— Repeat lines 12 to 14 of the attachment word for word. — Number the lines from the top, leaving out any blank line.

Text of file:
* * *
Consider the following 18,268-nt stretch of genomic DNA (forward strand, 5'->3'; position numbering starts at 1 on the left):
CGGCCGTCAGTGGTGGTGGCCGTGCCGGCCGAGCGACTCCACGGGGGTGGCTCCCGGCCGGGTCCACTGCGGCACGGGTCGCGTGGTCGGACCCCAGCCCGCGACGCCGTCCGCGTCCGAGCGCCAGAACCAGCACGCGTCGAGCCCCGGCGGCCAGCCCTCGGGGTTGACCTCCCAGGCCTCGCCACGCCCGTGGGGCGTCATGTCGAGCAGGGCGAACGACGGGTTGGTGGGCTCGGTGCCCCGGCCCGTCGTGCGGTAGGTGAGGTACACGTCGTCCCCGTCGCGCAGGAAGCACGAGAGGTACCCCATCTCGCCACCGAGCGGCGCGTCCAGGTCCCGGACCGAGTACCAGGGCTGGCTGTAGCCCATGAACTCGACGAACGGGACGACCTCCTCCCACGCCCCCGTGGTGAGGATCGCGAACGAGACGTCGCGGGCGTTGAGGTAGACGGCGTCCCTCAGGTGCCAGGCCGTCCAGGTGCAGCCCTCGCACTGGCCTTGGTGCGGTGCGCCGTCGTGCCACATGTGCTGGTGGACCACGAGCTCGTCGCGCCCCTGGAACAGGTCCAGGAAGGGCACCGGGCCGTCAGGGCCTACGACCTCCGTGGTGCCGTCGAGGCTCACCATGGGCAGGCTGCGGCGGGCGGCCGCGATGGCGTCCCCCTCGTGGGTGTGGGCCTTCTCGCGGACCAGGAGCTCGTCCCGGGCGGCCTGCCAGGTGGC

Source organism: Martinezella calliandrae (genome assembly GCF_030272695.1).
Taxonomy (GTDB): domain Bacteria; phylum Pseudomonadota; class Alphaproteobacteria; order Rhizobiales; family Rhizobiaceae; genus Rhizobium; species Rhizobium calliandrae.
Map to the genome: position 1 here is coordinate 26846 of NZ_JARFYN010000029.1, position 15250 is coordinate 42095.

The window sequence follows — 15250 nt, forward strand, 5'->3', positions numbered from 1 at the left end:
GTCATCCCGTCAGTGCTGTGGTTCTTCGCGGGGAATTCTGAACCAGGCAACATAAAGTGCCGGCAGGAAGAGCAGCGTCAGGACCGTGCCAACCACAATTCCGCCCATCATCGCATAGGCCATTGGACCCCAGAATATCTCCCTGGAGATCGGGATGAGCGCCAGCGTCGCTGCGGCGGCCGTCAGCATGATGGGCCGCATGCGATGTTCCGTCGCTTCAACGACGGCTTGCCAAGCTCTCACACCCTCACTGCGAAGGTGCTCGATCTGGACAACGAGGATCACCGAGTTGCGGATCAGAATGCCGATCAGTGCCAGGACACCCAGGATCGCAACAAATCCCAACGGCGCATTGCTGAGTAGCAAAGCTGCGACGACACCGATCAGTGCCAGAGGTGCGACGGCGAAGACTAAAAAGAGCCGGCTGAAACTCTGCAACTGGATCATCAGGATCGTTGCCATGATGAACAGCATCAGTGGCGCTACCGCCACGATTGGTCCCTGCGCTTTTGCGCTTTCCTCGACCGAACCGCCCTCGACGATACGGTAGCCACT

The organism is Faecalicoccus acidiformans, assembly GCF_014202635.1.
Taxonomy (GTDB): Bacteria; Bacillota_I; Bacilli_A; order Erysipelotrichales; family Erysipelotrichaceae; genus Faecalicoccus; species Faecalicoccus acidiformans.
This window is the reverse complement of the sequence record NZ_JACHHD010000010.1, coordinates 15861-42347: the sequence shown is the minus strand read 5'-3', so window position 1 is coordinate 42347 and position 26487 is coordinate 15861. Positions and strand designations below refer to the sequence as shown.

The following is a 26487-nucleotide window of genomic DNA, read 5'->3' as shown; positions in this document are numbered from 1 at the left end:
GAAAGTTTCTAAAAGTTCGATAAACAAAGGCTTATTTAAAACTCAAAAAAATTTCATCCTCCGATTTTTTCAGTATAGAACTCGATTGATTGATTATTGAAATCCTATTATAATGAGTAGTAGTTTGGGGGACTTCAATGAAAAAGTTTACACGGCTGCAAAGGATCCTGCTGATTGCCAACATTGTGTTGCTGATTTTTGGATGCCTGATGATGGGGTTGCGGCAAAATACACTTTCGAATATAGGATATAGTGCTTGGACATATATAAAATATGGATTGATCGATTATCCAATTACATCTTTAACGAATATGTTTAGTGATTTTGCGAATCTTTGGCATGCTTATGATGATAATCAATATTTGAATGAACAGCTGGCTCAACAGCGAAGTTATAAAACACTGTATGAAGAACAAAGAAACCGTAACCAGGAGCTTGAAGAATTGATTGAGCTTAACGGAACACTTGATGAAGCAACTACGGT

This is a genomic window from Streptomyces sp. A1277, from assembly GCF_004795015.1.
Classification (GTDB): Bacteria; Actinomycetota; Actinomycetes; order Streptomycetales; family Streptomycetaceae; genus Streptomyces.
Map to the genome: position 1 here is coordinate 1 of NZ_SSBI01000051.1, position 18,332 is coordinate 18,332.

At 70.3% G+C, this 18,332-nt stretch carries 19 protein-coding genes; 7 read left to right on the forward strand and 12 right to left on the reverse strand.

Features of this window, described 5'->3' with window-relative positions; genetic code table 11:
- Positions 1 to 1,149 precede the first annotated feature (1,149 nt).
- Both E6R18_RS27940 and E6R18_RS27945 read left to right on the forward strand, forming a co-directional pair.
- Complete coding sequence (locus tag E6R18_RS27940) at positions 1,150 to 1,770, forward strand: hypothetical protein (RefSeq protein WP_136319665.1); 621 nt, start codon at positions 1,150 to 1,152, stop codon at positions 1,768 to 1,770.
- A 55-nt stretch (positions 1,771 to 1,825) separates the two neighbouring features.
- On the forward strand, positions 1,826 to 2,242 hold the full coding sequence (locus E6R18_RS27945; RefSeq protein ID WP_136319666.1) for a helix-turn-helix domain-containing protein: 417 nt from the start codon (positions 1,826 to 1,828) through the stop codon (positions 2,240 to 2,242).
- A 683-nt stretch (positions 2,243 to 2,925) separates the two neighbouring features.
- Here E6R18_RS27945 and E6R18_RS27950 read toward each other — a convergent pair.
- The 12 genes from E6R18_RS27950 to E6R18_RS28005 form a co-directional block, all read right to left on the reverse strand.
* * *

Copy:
GAAAGTTTCTAAAAGTTCGATAAACAAAGGCTTATTTAAAACTCAAAAAAATTTCATCCTCCGATTTTTTCAGTATAGAACTCGATTGATTGATTATTGAAATCCTATTATAATGAGTAGTAGTTTGGGGGACTTCAATGAAAAAGTTTACACGGCTGCAAAGGATCCTGCTGATTGCCAACATTGTGTTGCTGATTTTTGGATGCCTGATGATGGGGTTGCGGCAAAATACACTTTCGAATATAGGATATAGTGCTTGGACATATATAAAATATGGATTGATCGATTATCCAATTACATCTTTAACGAATATGTTTAGTGATTTTGCGAATCTTTGGCATGCTTATGATGATAATCAATATTTGAATGAACAGCTGGCTCAACAGCGAAGTTATAAAACACTGTATGAAGAACAAAGAAACCGTAACCAGGAGCTTGAAGAATTGATTGAGCTTAACGGAACACTTGATGAAGCAACTACGGT

This is a genomic window from Streptomyces sp. A1277, from assembly GCF_004795015.1.
Classification (GTDB): Bacteria; Actinomycetota; Actinomycetes; order Streptomycetales; family Streptomycetaceae; genus Streptomyces.